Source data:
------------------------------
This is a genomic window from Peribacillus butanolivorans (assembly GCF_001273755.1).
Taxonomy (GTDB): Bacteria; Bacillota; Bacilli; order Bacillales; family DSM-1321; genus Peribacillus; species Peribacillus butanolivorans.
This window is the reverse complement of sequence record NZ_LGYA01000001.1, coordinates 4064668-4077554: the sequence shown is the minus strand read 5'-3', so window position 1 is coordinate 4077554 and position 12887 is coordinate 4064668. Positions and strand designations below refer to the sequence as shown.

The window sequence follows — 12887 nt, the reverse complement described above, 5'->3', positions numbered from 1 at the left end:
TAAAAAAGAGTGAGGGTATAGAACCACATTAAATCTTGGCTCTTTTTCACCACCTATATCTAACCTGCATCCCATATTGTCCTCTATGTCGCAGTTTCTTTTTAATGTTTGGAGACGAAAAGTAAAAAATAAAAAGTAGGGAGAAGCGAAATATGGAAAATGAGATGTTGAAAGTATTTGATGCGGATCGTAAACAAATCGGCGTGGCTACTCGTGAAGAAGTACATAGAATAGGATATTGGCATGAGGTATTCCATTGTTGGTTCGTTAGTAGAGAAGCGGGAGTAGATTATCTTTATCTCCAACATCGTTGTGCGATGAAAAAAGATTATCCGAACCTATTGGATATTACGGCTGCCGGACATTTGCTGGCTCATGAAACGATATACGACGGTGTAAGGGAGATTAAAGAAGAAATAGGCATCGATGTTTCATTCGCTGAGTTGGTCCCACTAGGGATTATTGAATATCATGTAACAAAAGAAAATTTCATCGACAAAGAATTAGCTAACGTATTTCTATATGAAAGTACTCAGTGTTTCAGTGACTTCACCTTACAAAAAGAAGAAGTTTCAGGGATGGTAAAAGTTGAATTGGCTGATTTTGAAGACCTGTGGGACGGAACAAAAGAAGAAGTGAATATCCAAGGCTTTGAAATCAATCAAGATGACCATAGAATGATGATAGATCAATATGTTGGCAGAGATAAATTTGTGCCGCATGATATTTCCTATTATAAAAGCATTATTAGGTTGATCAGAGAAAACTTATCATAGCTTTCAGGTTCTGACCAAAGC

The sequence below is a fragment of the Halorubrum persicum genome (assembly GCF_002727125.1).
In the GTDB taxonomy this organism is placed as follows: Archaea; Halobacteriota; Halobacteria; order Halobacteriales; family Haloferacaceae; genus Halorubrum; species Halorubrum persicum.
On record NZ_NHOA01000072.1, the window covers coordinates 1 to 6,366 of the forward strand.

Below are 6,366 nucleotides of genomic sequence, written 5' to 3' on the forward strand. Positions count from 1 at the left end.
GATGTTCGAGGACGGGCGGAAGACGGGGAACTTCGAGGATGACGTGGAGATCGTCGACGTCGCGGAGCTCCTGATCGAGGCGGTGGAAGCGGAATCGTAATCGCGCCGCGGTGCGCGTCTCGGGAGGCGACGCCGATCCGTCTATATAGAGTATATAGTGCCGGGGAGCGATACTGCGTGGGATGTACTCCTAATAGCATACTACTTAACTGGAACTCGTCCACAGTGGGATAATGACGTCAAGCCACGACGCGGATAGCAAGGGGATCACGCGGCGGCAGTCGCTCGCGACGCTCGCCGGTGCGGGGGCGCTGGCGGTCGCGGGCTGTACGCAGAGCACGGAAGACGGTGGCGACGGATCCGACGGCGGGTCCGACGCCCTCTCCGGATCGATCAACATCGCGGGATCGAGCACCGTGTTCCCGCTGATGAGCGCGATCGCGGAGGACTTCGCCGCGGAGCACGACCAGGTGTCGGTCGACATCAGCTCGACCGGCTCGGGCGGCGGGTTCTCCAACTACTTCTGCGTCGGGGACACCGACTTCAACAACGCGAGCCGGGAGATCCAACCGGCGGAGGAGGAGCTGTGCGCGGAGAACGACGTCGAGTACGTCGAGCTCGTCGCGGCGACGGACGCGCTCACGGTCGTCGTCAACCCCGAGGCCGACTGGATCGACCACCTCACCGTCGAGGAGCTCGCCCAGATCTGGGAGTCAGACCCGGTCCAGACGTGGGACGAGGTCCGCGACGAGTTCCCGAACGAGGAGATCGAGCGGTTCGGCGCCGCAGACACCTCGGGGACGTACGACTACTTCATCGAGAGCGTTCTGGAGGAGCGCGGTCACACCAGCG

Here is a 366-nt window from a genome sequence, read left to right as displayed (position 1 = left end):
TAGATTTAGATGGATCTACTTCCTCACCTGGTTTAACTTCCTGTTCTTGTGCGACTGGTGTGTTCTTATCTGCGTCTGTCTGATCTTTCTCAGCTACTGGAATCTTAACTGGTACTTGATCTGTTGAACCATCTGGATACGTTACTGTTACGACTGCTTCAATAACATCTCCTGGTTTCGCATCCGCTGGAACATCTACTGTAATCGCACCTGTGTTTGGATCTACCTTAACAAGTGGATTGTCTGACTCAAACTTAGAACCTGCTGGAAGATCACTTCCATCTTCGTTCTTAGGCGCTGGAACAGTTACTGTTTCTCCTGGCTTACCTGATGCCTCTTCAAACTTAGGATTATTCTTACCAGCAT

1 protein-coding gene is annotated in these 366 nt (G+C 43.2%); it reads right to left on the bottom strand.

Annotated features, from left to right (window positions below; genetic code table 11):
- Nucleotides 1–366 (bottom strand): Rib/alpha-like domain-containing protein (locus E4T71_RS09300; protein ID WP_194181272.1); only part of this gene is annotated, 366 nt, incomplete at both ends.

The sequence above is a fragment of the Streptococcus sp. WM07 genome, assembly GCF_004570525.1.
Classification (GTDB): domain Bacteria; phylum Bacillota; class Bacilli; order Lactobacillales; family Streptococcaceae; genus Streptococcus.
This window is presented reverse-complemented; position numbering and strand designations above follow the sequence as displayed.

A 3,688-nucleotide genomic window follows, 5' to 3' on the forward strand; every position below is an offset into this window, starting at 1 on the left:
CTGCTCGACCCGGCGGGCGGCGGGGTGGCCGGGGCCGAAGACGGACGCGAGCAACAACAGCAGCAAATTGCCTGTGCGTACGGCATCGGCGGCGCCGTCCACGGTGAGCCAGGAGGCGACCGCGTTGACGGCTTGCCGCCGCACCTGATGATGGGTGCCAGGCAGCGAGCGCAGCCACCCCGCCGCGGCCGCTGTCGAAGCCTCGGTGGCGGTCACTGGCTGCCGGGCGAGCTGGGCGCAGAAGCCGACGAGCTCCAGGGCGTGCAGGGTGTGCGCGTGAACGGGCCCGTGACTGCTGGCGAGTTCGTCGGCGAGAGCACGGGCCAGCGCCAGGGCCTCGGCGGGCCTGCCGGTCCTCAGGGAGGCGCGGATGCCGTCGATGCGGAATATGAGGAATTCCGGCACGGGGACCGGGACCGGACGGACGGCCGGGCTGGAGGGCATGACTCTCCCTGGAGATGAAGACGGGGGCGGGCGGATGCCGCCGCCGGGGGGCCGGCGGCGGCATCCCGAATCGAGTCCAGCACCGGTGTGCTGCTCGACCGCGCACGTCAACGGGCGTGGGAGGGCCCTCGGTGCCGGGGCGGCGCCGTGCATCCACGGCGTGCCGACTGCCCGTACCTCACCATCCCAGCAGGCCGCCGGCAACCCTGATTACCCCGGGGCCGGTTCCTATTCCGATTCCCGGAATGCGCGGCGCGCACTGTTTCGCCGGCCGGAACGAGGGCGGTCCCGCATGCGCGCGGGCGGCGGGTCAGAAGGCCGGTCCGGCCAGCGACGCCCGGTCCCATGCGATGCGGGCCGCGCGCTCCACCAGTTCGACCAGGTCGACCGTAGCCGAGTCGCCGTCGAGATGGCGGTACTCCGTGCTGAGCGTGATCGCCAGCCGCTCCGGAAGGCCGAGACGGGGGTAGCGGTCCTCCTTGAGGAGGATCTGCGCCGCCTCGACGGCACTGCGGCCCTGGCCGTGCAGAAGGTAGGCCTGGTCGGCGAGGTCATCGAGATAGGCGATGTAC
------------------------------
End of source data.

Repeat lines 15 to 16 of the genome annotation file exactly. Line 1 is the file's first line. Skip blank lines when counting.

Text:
- Nucleotides 1–366 (bottom strand): Rib/alpha-like domain-containing protein (locus E4T71_RS09300; protein ID WP_194181272.1); only part of this gene is annotated, 366 nt, incomplete at both ends.

The sequence above is a fragment of the Streptococcus sp. WM07 genome, assembly GCF_004570525.1.